Amendment includes all inorganic and organic substances mixed into the soil for achieving a better soil constitution regarding plant productivity. There are different substances for different soils and plants to optimize the soil conditions. A very common amendment is the addition of organic matter like compost, due to its low production costs.
Soil chemistry is the study of the chemical characteristics of soil. Soil chemistry is affected by mineral composition, organic matter and environmental factors. Soil - (i) The unconsolidated mineral or organic material on the immediate surface of the Earth that serves as a natural medium for the growth of land plants. (ii) The unconsolidated mineral or organic matter on the surface of the Earth that has been subjected to and shows effects of genetic and environmental factors of: climate (including water and temperature effects), and macro- and micro organisms, conditioned by relief, acting on parent material over a period of time. A product-soil differs from the material from which it is derived in many physical, chemical,biological, and morphological properties and characteristics. This definition is from Soil Taxonomy, second edition.
Soil biology is the study of microbial and faunal activity and ecology in soil. It is a collective term that encompasses all the organisms that spend a significant portion of their life cycle within a soil profile, or at the soil-litter interface. Soil biology is collectively known as the soil food web. The soil food web consists of all the living organisms in the soil that create complex interactions with each other, the plants root systems and the environment. There is still much to learn about what occurs below the surface and the CHA will be constantly updating this information as new material arrives.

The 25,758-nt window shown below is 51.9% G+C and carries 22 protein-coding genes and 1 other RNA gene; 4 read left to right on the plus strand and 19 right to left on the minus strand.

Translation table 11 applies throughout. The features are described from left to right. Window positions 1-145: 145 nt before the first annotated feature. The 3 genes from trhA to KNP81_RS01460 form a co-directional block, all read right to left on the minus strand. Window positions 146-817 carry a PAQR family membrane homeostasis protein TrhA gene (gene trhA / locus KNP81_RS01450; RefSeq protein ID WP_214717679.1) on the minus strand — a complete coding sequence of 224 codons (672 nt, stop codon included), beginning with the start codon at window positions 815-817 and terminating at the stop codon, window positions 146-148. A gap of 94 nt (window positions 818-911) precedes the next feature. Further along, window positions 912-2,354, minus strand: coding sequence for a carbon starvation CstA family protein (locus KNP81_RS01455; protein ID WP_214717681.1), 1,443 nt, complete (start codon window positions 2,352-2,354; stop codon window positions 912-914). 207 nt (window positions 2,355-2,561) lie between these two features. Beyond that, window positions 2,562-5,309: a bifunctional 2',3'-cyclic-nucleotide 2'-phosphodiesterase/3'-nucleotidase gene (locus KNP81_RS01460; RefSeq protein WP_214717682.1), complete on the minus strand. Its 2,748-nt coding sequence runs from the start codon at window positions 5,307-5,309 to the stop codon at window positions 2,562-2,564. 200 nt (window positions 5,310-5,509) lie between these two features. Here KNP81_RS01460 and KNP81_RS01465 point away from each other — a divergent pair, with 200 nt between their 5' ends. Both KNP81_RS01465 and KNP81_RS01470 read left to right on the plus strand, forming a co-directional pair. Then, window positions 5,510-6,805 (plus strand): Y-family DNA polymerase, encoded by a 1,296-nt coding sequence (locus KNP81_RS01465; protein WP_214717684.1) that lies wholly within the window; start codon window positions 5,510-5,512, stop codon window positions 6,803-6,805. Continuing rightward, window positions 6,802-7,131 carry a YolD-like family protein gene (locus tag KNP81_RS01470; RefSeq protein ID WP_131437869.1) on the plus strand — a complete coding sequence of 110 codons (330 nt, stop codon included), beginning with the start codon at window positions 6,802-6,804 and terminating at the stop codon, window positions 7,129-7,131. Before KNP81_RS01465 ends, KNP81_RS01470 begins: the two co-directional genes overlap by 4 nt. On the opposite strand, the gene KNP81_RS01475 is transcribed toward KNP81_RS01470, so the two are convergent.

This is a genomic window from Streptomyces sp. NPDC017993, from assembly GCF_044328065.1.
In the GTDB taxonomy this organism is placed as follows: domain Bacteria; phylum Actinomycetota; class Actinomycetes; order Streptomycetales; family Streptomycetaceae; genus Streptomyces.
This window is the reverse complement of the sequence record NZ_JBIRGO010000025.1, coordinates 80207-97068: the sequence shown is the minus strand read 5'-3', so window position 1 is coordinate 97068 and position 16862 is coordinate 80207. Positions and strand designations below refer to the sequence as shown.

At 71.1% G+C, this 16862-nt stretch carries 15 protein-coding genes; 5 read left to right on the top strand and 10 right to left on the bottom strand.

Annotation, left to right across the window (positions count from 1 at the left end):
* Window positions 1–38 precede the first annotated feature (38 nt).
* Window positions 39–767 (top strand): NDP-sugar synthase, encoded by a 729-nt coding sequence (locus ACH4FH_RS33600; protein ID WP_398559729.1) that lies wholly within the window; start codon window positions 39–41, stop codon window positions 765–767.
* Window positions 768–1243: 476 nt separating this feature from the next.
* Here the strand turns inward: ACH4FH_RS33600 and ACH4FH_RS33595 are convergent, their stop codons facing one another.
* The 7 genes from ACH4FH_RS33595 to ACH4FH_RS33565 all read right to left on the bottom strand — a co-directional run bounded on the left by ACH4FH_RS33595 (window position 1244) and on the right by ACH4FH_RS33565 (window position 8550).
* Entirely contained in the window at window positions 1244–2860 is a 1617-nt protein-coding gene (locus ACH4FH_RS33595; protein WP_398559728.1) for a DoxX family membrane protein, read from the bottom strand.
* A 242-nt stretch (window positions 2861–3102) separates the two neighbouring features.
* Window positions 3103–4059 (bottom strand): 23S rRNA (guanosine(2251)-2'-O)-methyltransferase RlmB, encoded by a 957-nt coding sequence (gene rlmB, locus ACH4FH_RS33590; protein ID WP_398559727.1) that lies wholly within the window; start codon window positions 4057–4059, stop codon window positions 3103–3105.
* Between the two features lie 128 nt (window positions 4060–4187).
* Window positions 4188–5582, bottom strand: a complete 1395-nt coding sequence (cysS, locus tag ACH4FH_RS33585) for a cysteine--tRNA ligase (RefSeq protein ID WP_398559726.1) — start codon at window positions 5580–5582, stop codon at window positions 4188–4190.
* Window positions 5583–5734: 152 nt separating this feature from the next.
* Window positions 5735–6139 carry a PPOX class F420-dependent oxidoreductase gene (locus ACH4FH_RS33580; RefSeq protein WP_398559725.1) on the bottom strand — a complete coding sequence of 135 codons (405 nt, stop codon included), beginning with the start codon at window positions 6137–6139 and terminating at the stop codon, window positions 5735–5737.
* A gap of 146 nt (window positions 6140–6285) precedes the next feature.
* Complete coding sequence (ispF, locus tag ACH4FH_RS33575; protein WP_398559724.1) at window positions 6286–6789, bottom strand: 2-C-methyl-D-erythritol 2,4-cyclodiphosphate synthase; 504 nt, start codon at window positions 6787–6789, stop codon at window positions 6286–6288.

Soil classification is a dynamic subject, from the structure of the system itself, to the definitions of classes, and finally in the application in the field. Soil classification can be approached from the perspective of soil as a material and soil as a resource.
Cover crops are plants used to improve conditions in and around the soil. They increase organic matter content thereby enhancing water availability and beneficial soil biology, which typically leads to increased yields. They control pests and diseases, smother weeds and generally increase biodiversity
Technically, compost tea is where beneficial microorganisms are extracted from compost, humus or vermicompost (worm compost). When provided with the right food source, their populations can effectively multiply into the billions. High quality compost tea will have all of these organisms working synergistically in the soil to optimize conditions that facilitate nutrient uptake and plant health. Many nutrients used in compost tea recipes function as a fertilizer for the plants as well.
•Regulated nutrient supply for optimum crop growth and higher productivity.
•Improvement and maintenance of soil fertility.
•Zero adverse impact on agro-ecosystem quality by balanced fertilization of organic/inorganic fertilizers and bio- inoculants